The €20 billion “Berlusconi tax”

at 12:37 PM ET, 11/07/2011

Earlier this morning, financial markets perked up over rumors that Italian Premier Silvio Berlusconi might soon resign. Stocks rose briefly, and Italy’s borrowing costs eased. But then Berlusconi huffed that he wasn’t going anywhere and markets got depressed again. So what gives? Do the markets really think Berlusconi is that big a drag on Italy?


(Max Rossi/Reuters)
Actually, yes. Tito Boeri, an economist at the University of Bocconi in Milan, devised a clever way of showing just how much Berlusconi’s antics are weighing Italy down. Boeri compared the borrowing costs of both Spain and Italy — two countries in similar predicaments since Europe’s debt crisis began — by looking at their bond spreads vis-à-vis German bonds. Boeri found that Italy’s position relative to Spain has noticeably worsened every time new Berlusconi-related scandals have emerged. What’s more, Berlusconi’s announcement of a new budget package on Aug. 8 had no effect on Italy’s standing — suggesting that the prime minister no longer has any credibility with the markets.

All told, Boeri concluded, by driving up the country’s borrowing costs far above even Spain’s, Berlusconi’s government has imposed a €20 billion “tax” on Italy through mismanagement alone.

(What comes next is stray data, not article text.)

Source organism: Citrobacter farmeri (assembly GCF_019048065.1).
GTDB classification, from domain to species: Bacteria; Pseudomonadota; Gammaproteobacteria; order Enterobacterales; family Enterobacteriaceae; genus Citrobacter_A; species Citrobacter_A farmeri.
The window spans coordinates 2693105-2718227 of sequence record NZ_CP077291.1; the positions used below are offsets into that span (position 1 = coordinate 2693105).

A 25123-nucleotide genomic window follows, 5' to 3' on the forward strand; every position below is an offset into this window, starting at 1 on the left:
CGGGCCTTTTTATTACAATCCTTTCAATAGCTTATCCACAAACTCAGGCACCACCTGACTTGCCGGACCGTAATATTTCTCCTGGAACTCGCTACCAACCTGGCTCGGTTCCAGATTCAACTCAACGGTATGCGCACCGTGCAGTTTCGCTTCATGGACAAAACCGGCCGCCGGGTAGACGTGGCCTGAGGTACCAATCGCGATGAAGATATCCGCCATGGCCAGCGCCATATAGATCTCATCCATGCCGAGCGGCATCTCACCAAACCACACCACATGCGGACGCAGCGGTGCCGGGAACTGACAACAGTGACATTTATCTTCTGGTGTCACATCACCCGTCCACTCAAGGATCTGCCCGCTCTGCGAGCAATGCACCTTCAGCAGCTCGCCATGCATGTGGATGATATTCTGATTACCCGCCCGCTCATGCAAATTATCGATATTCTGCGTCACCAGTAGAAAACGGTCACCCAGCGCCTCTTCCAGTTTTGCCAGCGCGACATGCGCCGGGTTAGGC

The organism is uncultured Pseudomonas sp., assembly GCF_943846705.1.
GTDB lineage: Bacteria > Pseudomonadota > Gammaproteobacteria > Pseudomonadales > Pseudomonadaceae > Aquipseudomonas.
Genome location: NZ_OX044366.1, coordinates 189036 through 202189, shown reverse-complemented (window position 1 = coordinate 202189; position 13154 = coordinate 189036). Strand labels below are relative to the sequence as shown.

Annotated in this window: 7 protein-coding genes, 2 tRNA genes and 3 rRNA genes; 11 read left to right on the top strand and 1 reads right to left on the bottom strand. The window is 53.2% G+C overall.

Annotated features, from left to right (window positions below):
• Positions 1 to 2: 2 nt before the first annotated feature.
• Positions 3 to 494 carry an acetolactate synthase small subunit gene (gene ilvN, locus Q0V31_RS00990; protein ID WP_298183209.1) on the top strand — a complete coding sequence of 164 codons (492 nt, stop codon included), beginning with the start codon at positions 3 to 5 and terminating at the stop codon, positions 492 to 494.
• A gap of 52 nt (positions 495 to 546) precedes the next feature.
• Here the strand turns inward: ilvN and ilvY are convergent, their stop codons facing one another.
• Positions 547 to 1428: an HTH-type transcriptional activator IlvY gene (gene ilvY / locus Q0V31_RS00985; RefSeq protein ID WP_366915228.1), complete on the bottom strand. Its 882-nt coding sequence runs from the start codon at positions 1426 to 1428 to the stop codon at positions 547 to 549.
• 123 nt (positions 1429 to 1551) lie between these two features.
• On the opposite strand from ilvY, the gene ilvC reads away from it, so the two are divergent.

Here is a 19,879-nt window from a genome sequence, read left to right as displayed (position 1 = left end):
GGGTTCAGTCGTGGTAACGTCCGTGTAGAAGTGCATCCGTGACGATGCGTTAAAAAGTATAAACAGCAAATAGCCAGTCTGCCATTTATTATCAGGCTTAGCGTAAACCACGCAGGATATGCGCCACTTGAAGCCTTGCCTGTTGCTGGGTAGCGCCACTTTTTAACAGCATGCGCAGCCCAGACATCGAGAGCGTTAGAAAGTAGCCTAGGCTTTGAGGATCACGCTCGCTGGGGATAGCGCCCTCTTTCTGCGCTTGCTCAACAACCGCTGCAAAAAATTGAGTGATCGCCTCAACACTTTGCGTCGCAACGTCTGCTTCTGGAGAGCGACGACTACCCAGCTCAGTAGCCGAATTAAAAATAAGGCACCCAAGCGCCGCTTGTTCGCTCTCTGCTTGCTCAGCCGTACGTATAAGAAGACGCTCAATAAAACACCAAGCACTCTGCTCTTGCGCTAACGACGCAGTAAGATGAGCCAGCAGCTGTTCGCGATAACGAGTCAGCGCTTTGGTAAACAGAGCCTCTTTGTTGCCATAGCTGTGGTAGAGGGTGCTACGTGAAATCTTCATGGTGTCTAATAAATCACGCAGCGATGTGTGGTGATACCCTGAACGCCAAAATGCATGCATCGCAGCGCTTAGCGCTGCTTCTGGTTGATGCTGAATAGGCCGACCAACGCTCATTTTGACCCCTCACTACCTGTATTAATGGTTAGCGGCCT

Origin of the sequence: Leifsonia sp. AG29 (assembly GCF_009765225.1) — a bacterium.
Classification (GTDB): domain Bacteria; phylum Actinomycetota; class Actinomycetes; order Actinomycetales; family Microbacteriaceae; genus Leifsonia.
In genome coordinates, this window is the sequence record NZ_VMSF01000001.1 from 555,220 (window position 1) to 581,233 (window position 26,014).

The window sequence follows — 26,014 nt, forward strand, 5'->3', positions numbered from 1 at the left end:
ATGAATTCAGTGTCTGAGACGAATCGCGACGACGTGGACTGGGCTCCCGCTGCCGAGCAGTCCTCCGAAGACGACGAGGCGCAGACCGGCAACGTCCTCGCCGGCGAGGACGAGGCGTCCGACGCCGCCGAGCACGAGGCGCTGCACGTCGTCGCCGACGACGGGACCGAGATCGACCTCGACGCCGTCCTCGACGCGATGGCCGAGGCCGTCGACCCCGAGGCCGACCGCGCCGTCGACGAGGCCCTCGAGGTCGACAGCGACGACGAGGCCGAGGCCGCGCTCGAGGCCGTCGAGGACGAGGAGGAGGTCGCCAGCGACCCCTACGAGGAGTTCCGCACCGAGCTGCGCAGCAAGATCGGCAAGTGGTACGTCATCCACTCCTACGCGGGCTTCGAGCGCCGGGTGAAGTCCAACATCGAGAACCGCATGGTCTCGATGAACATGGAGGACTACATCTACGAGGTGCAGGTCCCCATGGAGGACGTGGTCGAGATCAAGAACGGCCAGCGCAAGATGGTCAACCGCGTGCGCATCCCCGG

“Time is running out,” Boeri told me in an interview, “but the situation can still improve.” Among economists, he noted, there’s no shortage of ideas on how Italy could shore up its finances and placate markets. For one, the country could crack down on rampant tax evasion to raise revenue. And the government will likely need to rein in its pension costs. As Boeri points out, Italy has one of the most generous retirement progams in Europe, with the lowest rate of labor-force participation among workers over the age of 55. But at this point few people believe Berlusconi can enact any truly meaningful changes.

Meanwhile, other experts note that a Berlusconi exit, while necessary, won’t be sufficient to turn Italy around. The University of Bologna’s Paolo Manasse argues that if Berlusconi is succeeded by one of his protégés, little will change. A better alternative, he says, is a coalition “caretaker” government led by economist Mario Monti that can push sweeping (and difficult) fiscal measures through parliament. At the moment, though, quite a bit still rests in Berlusconi’s hands.

 
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